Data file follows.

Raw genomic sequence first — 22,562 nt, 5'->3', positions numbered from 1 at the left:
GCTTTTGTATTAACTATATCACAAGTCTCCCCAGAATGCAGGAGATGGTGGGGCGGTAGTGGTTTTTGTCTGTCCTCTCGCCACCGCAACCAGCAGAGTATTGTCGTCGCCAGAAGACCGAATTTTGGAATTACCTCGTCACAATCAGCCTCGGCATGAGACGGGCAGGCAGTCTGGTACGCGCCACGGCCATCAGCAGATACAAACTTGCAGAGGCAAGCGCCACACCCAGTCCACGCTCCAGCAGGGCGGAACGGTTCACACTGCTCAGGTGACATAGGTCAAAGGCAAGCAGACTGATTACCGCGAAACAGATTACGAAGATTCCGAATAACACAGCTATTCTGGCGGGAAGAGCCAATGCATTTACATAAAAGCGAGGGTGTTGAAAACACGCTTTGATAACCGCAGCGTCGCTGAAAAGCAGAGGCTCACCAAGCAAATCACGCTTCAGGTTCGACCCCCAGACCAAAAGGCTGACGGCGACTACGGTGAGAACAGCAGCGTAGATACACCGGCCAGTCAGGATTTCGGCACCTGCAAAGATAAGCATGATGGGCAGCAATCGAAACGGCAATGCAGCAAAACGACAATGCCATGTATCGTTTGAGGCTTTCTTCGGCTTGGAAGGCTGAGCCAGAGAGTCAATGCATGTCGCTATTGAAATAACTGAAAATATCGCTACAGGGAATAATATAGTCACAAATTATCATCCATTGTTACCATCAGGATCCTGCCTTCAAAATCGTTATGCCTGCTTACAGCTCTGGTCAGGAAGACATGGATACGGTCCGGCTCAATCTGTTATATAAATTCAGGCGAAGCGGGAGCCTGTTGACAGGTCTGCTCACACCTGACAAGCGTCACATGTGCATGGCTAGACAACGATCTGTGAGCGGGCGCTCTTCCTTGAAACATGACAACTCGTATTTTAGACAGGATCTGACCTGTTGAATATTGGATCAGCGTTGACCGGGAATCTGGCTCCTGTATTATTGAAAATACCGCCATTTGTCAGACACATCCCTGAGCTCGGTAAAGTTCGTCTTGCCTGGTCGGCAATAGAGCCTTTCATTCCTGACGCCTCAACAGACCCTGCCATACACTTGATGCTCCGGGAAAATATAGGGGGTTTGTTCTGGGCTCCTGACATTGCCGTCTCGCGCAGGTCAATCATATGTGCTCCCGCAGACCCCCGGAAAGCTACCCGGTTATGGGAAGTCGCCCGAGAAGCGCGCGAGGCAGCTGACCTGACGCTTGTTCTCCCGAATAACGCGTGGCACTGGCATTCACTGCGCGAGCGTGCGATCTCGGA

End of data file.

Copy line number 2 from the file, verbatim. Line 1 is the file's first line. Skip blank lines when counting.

GCTTTTGTATTAACTATATCACAAGTCTCCCCAGAATGCAGGAGATGGTGGGGCGGTAGTGGTTTTTGTCTGTCCTCTCGCCACCGCAACCAGCAGAGTATTGTCGTCGCCAGAAGACCGAATTTTGGAATTACCTCGTCACAATCAGCCTCGGCATGAGACGGGCAGGCAGTCTGGTACGCGCCACGGCCATCAGCAGATACAAACTTGCAGAGGCAAGCGCCACACCCAGTCCACGCTCCAGCAGGGCGGAACGGTTCACACTGCTCAGGTGACATAGGTCAAAGGCAAGCAGACTGATTACCGCGAAACAGATTACGAAGATTCCGAATAACACAGCTATTCTGGCGGGAAGAGCCAATGCATTTACATAAAAGCGAGGGTGTTGAAAACACGCTTTGATAACCGCAGCGTCGCTGAAAAGCAGAGGCTCACCAAGCAAATCACGCTTCAGGTTCGACCCCCAGACCAAAAGGCTGACGGCGACTACGGTGAGAACAGCAGCGTAGATACACCGGCCAGTCAGGATTTCGGCACCTGCAAAGATAAGCATGATGGGCAGCAATCGAAACGGCAATGCAGCAAAACGACAATGCCATGTATCGTTTGAGGCTTTCTTCGGCTTGGAAGGCTGAGCCAGAGAGTCAATGCATGTCGCTATTGAAATAACTGAAAATATCGCTACAGGGAATAATATAGTCACAAATTATCATCCATTGTTACCATCAGGATCCTGCCTTCAAAATCGTTATGCCTGCTTACAGCTCTGGTCAGGAAGACATGGATACGGTCCGGCTCAATCTGTTATATAAATTCAGGCGAAGCGGGAGCCTGTTGACAGGTCTGCTCACACCTGACAAGCGTCACATGTGCATGGCTAGACAACGATCTGTGAGCGGGCGCTCTTCCTTGAAACATGACAACTCGTATTTTAGACAGGATCTGACCTGTTGAATATTGGATCAGCGTTGACCGGGAATCTGGCTCCTGTATTATTGAAAATACCGCCATTTGTCAGACACATCCCTGAGCTCGGTAAAGTTCGTCTTGCCTGGTCGGCAATAGAGCCTTTCATTCCTGACGCCTCAACAGACCCTGCCATACACTTGATGCTCCGGGAAAATATAGGGGGTTTGTTCTGGGCTCCTGACATTGCCGTCTCGCGCAGGTCAATCATATGTGCTCCCGCAGACCCCCGGAAAGCTACCCGGTTATGGGAAGTCGCCCGAGAAGCGCGCGAGGCAGCTGACCTGACGCTTGTTCTCCCGAATAACGCGTGGCACTGGCATTCACTGCGCGAGCGTGCGATCTCGGA